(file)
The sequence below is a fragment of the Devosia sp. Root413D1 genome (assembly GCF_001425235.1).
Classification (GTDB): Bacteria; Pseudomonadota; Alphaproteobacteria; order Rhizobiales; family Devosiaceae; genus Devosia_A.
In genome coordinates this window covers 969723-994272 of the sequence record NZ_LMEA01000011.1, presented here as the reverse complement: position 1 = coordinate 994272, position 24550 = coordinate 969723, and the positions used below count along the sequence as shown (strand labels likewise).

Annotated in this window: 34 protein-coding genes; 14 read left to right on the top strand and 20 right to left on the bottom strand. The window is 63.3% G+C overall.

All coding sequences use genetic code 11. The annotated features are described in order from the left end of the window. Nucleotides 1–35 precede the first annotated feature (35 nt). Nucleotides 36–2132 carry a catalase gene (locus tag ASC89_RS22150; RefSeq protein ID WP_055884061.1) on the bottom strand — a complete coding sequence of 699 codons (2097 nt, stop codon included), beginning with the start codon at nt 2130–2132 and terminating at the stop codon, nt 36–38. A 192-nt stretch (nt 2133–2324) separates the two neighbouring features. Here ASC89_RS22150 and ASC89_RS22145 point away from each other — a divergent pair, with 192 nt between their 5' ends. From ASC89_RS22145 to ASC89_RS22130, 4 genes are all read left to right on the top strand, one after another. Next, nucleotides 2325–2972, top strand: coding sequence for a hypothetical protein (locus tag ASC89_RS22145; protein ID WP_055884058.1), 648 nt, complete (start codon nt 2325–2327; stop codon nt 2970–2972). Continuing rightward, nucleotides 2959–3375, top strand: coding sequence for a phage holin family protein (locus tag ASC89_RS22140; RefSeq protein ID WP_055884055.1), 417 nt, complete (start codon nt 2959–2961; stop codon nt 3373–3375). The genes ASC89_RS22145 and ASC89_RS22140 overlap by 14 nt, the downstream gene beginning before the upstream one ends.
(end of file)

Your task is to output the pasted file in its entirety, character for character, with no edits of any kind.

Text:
The sequence below is a fragment of the Devosia sp. Root413D1 genome (assembly GCF_001425235.1).
Classification (GTDB): Bacteria; Pseudomonadota; Alphaproteobacteria; order Rhizobiales; family Devosiaceae; genus Devosia_A.
In genome coordinates this window covers 969723-994272 of the sequence record NZ_LMEA01000011.1, presented here as the reverse complement: position 1 = coordinate 994272, position 24550 = coordinate 969723, and the positions used below count along the sequence as shown (strand labels likewise).

Annotated in this window: 34 protein-coding genes; 14 read left to right on the top strand and 20 right to left on the bottom strand. The window is 63.3% G+C overall.

All coding sequences use genetic code 11. The annotated features are described in order from the left end of the window. Nucleotides 1–35 precede the first annotated feature (35 nt). Nucleotides 36–2132 carry a catalase gene (locus tag ASC89_RS22150; RefSeq protein ID WP_055884061.1) on the bottom strand — a complete coding sequence of 699 codons (2097 nt, stop codon included), beginning with the start codon at nt 2130–2132 and terminating at the stop codon, nt 36–38. A 192-nt stretch (nt 2133–2324) separates the two neighbouring features. Here ASC89_RS22150 and ASC89_RS22145 point away from each other — a divergent pair, with 192 nt between their 5' ends. From ASC89_RS22145 to ASC89_RS22130, 4 genes are all read left to right on the top strand, one after another. Next, nucleotides 2325–2972, top strand: coding sequence for a hypothetical protein (locus tag ASC89_RS22145; protein ID WP_055884058.1), 648 nt, complete (start codon nt 2325–2327; stop codon nt 2970–2972). Continuing rightward, nucleotides 2959–3375, top strand: coding sequence for a phage holin family protein (locus tag ASC89_RS22140; RefSeq protein ID WP_055884055.1), 417 nt, complete (start codon nt 2959–2961; stop codon nt 3373–3375). The genes ASC89_RS22145 and ASC89_RS22140 overlap by 14 nt, the downstream gene beginning before the upstream one ends.